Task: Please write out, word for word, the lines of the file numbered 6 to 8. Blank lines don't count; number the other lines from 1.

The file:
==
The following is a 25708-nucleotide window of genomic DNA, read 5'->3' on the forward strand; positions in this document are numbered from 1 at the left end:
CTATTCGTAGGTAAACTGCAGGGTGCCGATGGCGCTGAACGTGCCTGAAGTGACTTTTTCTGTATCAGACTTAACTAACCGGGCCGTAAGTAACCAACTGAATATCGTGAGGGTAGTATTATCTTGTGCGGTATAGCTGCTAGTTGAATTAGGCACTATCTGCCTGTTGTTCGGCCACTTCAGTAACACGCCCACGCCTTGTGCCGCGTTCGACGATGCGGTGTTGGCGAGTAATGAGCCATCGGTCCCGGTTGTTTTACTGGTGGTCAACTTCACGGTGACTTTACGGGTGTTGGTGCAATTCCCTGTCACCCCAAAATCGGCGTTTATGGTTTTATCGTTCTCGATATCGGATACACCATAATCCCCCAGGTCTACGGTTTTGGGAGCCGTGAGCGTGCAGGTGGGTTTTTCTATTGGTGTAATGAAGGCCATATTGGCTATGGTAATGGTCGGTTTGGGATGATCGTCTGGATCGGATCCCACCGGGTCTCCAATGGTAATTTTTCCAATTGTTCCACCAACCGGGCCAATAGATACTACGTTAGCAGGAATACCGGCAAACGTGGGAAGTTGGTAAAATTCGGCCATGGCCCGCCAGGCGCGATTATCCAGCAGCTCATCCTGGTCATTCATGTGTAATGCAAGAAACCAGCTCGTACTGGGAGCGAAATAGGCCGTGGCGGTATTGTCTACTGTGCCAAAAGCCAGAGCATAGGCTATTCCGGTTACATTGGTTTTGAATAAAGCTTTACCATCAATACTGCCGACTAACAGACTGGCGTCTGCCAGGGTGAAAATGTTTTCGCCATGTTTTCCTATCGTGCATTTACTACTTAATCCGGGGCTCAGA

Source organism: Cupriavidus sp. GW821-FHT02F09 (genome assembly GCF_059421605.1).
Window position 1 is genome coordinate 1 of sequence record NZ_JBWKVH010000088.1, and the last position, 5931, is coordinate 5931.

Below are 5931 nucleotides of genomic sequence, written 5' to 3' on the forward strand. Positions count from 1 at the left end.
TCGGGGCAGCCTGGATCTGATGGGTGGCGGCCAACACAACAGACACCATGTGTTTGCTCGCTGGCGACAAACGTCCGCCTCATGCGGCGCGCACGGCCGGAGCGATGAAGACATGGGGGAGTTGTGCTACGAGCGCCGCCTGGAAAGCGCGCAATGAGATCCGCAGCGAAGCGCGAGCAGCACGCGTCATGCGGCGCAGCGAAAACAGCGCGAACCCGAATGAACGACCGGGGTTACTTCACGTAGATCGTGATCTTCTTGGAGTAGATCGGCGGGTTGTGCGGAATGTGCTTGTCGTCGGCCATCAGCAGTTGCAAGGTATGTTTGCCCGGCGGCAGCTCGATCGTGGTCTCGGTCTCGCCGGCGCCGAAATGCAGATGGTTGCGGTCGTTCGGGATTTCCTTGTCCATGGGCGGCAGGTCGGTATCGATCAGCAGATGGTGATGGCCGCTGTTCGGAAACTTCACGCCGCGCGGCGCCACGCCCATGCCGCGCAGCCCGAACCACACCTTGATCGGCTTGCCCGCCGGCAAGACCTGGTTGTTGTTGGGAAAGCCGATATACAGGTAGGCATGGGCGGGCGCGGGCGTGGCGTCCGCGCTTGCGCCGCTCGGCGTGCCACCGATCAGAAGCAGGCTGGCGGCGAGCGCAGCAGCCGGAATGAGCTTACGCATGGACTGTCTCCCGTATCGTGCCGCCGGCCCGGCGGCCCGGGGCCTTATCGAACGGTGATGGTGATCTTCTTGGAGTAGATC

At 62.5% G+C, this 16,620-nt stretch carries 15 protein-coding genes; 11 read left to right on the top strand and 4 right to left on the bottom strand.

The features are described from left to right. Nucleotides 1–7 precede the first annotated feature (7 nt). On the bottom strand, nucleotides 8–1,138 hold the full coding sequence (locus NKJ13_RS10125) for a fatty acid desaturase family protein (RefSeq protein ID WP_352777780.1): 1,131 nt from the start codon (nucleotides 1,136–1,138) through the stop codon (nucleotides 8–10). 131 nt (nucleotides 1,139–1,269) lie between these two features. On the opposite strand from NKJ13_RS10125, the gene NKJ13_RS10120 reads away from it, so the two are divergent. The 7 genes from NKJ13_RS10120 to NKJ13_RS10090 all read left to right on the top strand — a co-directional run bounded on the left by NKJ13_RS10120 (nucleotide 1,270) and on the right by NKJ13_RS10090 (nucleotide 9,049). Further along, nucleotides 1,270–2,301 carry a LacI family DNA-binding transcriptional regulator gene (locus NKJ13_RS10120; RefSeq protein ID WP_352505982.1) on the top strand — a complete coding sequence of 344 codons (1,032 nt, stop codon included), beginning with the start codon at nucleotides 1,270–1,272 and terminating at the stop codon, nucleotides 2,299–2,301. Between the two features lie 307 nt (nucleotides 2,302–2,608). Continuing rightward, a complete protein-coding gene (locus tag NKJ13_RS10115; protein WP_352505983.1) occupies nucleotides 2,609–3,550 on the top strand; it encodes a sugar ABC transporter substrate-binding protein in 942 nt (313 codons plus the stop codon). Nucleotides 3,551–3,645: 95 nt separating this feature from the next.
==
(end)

TCGGGGCAGCCTGGATCTGATGGGTGGCGGCCAACACAACAGACACCATGTGTTTGCTCGCTGGCGACAAACGTCCGCCTCATGCGGCGCGCACGGCCGGAGCGATGAAGACATGGGGGAGTTGTGCTACGAGCGCCGCCTGGAAAGCGCGCAATGAGATCCGCAGCGAAGCGCGAGCAGCACGCGTCATGCGGCGCAGCGAAAACAGCGCGAACCCGAATGAACGACCGGGGTTACTTCACGTAGATCGTGATCTTCTTGGAGTAGATCGGCGGGTTGTGCGGAATGTGCTTGTCGTCGGCCATCAGCAGTTGCAAGGTATGTTTGCCCGGCGGCAGCTCGATCGTGGTCTCGGTCTCGCCGGCGCCGAAATGCAGATGGTTGCGGTCGTTCGGGATTTCCTTGTCCATGGGCGGCAGGTCGGTATCGATCAGCAGATGGTGATGGCCGCTGTTCGGAAACTTCACGCCGCGCGGCGCCACGCCCATGCCGCGCAGCCCGAACCACACCTTGATCGGCTTGCCCGCCGGCAAGACCTGGTTGTTGTTGGGAAAGCCGATATACAGGTAGGCATGGGCGGGCGCGGGCGTGGCGTCCGCGCTTGCGCCGCTCGGCGTGCCACCGATCAGAAGCAGGCTGGCGGCGAGCGCAGCAGCCGGAATGAGCTTACGCATGGACTGTCTCCCGTATCGTGCCGCCGGCCCGGCGGCCCGGGGCCTTATCGAACGGTGATGGTGATCTTCTTGGAGTAGATC

At 62.5% G+C, this 16,620-nt stretch carries 15 protein-coding genes; 11 read left to right on the top strand and 4 right to left on the bottom strand.

The features are described from left to right. Nucleotides 1–7 precede the first annotated feature (7 nt). On the bottom strand, nucleotides 8–1,138 hold the full coding sequence (locus NKJ13_RS10125) for a fatty acid desaturase family protein (RefSeq protein ID WP_352777780.1): 1,131 nt from the start codon (nucleotides 1,136–1,138) through the stop codon (nucleotides 8–10). 131 nt (nucleotides 1,139–1,269) lie between these two features. On the opposite strand from NKJ13_RS10125, the gene NKJ13_RS10120 reads away from it, so the two are divergent. The 7 genes from NKJ13_RS10120 to NKJ13_RS10090 all read left to right on the top strand — a co-directional run bounded on the left by NKJ13_RS10120 (nucleotide 1,270) and on the right by NKJ13_RS10090 (nucleotide 9,049). Further along, nucleotides 1,270–2,301 carry a LacI family DNA-binding transcriptional regulator gene (locus NKJ13_RS10120; RefSeq protein ID WP_352505982.1) on the top strand — a complete coding sequence of 344 codons (1,032 nt, stop codon included), beginning with the start codon at nucleotides 1,270–1,272 and terminating at the stop codon, nucleotides 2,299–2,301. Between the two features lie 307 nt (nucleotides 2,302–2,608). Continuing rightward, a complete protein-coding gene (locus tag NKJ13_RS10115; protein WP_352505983.1) occupies nucleotides 2,609–3,550 on the top strand; it encodes a sugar ABC transporter substrate-binding protein in 942 nt (313 codons plus the stop codon). Nucleotides 3,551–3,645: 95 nt separating this feature from the next.